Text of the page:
You want to migrate an existing application onto the cloud. You have a little bit of leeway on how many changes you can make to the application and its configuration but you are under time and budget constraints.
How do you minimally adapt an existing application to work on the Cloud? You can’t afford to rewrite the application from scratch, but you do need to adapt it to take advantage of the features of a PaaS.
One of the misconceptions of Cloud computing is that you have to adopt all of the new technologies that make up a Platform as a Service all at once. However, it doesn’t have to all happen at once. You can incrementally update your application code, your deployment and management processes and your user experience.
Perform Cloud Refactoring to change the most egregious dependencies on existing environments until the application can easily be deployed as PaaS components. Over time you may refactor more components one at a time to adopt more cloud-native technologies.
Some steps that can guide you along that journey are:
Fix the biggest issues only. There are certain aspects of running on a PaaS that are, in some ways non-negotiable. PaaS’s are generally not going have the same networking configuration as your on-premise systems, so reconfiguring your application to, for instance, look up IP addresses and host names from a configuration system or file will be a step in the right direction. The individual runtime instances in a PaaS (such as a Cloud Foundry runtime or a Docker image) are generally not going to have the same level of uptime as a carefully managed local machine or on-premise VM. So another step would be to make sure that you can support a high enough level of redundancy in your application that the overall application functionality can survive the loss of a single runtime instance.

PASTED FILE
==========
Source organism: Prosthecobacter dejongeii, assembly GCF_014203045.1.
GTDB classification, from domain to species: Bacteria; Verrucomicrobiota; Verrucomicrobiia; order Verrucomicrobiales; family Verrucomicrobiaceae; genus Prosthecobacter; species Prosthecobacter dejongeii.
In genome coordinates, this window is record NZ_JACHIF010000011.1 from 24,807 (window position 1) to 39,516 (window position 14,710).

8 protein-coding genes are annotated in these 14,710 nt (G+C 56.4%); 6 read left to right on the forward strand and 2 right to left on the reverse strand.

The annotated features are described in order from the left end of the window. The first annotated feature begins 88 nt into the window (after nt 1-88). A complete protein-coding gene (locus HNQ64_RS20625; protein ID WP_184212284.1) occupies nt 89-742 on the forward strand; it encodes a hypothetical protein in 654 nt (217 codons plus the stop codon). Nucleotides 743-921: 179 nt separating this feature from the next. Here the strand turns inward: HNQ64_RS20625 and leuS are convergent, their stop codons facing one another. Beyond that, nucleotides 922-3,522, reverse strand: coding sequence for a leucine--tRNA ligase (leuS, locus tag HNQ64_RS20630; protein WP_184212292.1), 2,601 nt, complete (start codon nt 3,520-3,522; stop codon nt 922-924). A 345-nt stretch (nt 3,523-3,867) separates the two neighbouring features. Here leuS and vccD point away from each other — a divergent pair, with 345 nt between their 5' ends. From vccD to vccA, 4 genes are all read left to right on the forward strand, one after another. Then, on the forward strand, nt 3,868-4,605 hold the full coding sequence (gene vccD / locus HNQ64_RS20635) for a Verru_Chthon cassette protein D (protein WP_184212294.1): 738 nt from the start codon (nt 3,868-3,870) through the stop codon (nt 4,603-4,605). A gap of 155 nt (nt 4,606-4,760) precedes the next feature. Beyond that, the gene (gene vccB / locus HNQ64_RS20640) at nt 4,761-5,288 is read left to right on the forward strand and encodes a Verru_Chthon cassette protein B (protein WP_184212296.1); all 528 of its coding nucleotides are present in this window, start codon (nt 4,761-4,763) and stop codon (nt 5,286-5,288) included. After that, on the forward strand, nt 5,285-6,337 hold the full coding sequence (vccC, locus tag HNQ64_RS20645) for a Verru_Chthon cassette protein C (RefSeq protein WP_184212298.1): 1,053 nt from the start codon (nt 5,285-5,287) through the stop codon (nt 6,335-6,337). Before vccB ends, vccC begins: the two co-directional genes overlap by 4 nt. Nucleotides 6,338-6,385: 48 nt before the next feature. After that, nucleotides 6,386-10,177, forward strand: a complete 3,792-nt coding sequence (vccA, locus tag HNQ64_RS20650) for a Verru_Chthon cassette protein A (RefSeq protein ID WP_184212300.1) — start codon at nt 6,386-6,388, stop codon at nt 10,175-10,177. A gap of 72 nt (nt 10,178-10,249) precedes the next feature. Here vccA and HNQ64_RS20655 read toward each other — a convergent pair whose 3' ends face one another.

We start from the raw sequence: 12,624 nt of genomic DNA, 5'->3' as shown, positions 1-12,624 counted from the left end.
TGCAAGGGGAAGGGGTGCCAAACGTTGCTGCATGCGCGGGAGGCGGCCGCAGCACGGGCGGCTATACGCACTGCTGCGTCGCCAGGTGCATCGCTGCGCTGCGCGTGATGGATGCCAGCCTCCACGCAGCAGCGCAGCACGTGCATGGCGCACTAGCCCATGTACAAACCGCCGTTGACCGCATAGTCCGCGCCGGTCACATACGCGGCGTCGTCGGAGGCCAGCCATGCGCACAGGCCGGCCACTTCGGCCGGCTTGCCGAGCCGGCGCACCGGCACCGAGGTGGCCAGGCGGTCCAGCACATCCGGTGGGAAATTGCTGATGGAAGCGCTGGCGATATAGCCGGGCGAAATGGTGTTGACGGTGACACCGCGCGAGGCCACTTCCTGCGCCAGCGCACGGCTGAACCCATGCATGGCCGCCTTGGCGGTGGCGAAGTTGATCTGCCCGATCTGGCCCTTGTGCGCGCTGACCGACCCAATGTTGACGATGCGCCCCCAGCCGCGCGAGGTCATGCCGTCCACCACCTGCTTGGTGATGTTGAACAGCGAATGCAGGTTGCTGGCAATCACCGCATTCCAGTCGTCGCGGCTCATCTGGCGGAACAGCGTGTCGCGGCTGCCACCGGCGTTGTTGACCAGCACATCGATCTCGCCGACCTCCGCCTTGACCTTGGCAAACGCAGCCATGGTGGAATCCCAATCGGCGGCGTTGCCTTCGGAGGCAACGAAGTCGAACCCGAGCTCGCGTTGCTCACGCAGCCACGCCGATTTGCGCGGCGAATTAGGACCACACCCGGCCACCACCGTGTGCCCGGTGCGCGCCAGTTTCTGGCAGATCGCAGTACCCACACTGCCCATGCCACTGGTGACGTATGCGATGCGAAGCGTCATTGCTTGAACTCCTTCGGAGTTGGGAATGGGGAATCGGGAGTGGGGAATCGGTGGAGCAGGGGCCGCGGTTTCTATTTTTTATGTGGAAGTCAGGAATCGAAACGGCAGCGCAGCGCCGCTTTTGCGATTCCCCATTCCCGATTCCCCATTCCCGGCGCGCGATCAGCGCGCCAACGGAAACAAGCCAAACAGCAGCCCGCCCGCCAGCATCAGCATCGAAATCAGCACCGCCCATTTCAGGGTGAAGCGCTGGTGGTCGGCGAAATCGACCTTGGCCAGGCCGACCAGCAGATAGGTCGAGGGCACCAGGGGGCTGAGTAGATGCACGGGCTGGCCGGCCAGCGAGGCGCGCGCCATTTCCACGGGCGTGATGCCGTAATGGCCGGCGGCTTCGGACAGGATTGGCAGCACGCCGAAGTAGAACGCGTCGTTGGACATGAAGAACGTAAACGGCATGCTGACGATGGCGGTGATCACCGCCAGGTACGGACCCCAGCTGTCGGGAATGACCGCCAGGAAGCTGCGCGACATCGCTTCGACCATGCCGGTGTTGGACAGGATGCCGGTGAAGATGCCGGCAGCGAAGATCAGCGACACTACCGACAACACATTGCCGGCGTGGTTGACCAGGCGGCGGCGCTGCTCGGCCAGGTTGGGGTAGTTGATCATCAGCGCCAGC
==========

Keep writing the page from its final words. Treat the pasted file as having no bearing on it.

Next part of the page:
As part of this effort, you want to also think about revisiting your application packaging structure and adapting some new packaging practices without even changing your code. A common issue in many application teams using Java is that over time they have built ever-larger EAR files to contain our logical applications so that those applications could be more easily deployed to all the application servers in a corporate farm. The problem is this tied each piece of code in that application to the same deployment schedules, and the same physical servers. If you changed anything you’d have to retest everything, and that made any changes too expensive to consider. But now with PaaS technologies the economics have changed. So one simple place to start is in reconsidering your packaging. There are three principles that you can apply:
- Split up your EARs: Instead of packaging all of your related WARs in one EAR you split them up into their independent WARs. Note that this may involve some minor changes to code or more likely to static content if you change application context roots to be separate.
- Apply Container Per Service: Next apply the Container per Service pattern and deploy each WAR in its own Liberty or Tomcat server – preferably in its own container (e.g. a Docker container or a Cloud Foundry instant runtime). You can then scale containers independently.
- Build, deploy and Manage independently: Once the WAR’s are split, you can then manage each WAR independently through a separate automated Devops pipeline. This is a step toward gaining the advantages of continuous delivery.
Look for ways to evolve your operations processes and toolsuite incrementally. One of the most common complaints about moving to a PaaS is that operations teams claim that they will not have the same level of insight or control over production applications as they currently do over on-premises versions of those applications. But instead of making this a blocker for a move to a PaaS, look for ways to compromise without sacrificing the most important aspects of the partnership between development and operations. One way to do this is to keep two separate, but very similar development pipelines. Instead of starting off with a single development pipeline that can push an application all the way to production, have one pipeline that can be kicked off by development that can deploy into every stage aside from production. Build a second development pipeline derived from the first, but that may perform additional checks and tests such as security scans and corporate compliance scans and that is capable of pushing the application into production, and then lock down that pipeline to only members of the operations team.
Apply the Strangler Application Pattern. The Strangler Application is an approach that works very well in Cloud Refactoring as an aid to incrementally updating the technologies used in an application, especially new user interface technologies.